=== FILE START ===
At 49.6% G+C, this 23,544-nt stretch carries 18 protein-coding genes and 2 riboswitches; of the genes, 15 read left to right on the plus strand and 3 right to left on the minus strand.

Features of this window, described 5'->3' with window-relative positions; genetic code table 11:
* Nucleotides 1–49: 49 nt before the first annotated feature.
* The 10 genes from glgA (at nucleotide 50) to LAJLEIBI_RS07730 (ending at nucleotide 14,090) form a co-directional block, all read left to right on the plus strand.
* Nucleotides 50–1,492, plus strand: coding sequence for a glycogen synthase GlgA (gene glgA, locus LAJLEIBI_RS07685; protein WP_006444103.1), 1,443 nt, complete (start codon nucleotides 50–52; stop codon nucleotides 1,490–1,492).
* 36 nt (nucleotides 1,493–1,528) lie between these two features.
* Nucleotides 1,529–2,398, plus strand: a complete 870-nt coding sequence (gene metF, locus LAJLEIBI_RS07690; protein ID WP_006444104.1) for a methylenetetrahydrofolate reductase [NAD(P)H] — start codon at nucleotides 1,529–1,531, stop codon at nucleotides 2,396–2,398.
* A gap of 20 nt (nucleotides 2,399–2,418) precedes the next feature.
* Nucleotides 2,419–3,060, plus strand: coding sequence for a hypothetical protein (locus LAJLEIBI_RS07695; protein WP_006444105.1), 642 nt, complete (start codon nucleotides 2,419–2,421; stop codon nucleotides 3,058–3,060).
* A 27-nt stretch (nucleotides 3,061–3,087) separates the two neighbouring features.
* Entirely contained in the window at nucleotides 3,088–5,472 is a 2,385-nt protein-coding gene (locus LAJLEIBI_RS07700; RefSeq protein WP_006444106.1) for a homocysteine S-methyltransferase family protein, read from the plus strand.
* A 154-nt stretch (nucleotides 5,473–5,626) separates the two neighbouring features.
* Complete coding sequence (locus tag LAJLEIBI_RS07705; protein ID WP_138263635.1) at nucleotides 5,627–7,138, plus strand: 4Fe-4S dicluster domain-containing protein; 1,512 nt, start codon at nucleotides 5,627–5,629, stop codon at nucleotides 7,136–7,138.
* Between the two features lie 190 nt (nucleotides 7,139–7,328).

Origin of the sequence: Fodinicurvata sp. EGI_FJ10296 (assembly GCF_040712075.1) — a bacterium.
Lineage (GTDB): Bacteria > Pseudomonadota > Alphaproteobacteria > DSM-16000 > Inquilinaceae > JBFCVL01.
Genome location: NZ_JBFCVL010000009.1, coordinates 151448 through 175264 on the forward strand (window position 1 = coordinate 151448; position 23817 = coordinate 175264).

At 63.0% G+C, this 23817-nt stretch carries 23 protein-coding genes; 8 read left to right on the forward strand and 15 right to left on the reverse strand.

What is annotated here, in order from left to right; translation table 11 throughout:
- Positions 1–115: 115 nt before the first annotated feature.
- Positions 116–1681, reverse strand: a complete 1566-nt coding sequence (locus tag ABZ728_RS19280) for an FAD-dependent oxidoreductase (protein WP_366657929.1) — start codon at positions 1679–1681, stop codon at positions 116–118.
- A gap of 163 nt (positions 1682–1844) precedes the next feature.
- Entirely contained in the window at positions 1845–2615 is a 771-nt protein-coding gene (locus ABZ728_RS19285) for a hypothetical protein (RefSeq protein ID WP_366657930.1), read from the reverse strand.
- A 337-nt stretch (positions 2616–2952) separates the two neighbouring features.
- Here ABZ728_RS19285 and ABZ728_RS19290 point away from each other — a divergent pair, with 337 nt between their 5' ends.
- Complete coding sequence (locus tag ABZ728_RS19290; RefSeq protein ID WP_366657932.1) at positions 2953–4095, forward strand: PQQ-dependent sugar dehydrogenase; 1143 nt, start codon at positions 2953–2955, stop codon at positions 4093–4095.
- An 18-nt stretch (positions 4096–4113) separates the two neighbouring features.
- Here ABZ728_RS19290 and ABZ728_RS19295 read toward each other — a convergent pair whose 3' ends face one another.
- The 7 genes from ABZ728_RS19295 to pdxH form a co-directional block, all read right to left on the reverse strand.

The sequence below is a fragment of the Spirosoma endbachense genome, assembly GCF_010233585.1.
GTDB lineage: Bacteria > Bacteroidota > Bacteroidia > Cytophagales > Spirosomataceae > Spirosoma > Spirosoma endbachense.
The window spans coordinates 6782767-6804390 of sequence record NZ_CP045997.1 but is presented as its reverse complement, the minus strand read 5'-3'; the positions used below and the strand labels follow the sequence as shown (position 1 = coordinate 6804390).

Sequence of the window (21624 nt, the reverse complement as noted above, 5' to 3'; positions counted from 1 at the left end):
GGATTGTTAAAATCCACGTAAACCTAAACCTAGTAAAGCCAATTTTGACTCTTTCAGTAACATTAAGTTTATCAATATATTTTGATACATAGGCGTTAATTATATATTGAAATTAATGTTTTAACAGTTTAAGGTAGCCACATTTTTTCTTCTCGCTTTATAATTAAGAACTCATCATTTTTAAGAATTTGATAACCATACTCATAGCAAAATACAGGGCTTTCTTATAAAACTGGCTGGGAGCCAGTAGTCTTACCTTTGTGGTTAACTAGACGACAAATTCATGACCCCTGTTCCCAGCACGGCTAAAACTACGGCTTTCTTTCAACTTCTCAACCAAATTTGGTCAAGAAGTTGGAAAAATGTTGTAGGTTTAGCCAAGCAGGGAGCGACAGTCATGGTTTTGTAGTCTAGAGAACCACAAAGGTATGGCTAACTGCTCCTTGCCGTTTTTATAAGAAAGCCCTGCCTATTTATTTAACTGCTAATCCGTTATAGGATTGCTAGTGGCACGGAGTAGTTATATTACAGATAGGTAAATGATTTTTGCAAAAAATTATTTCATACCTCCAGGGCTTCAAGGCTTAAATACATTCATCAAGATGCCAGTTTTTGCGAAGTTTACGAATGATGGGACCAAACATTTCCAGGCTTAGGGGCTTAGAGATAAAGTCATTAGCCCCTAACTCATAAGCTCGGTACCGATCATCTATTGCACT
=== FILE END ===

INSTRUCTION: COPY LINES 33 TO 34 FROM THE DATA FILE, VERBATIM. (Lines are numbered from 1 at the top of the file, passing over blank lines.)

Sequence of the window (21624 nt, the reverse complement as noted above, 5' to 3'; positions counted from 1 at the left end):
GGATTGTTAAAATCCACGTAAACCTAAACCTAGTAAAGCCAATTTTGACTCTTTCAGTAACATTAAGTTTATCAATATATTTTGATACATAGGCGTTAATTATATATTGAAATTAATGTTTTAACAGTTTAAGGTAGCCACATTTTTTCTTCTCGCTTTATAATTAAGAACTCATCATTTTTAAGAATTTGATAACCATACTCATAGCAAAATACAGGGCTTTCTTATAAAACTGGCTGGGAGCCAGTAGTCTTACCTTTGTGGTTAACTAGACGACAAATTCATGACCCCTGTTCCCAGCACGGCTAAAACTACGGCTTTCTTTCAACTTCTCAACCAAATTTGGTCAAGAAGTTGGAAAAATGTTGTAGGTTTAGCCAAGCAGGGAGCGACAGTCATGGTTTTGTAGTCTAGAGAACCACAAAGGTATGGCTAACTGCTCCTTGCCGTTTTTATAAGAAAGCCCTGCCTATTTATTTAACTGCTAATCCGTTATAGGATTGCTAGTGGCACGGAGTAGTTATATTACAGATAGGTAAATGATTTTTGCAAAAAATTATTTCATACCTCCAGGGCTTCAAGGCTTAAATACATTCATCAAGATGCCAGTTTTTGCGAAGTTTACGAATGATGGGACCAAACATTTCCAGGCTTAGGGGCTTAGAGATAAAGTCATTAGCCCCTAACTCATAAGCTCGGTACCGATCATCTATTGCACT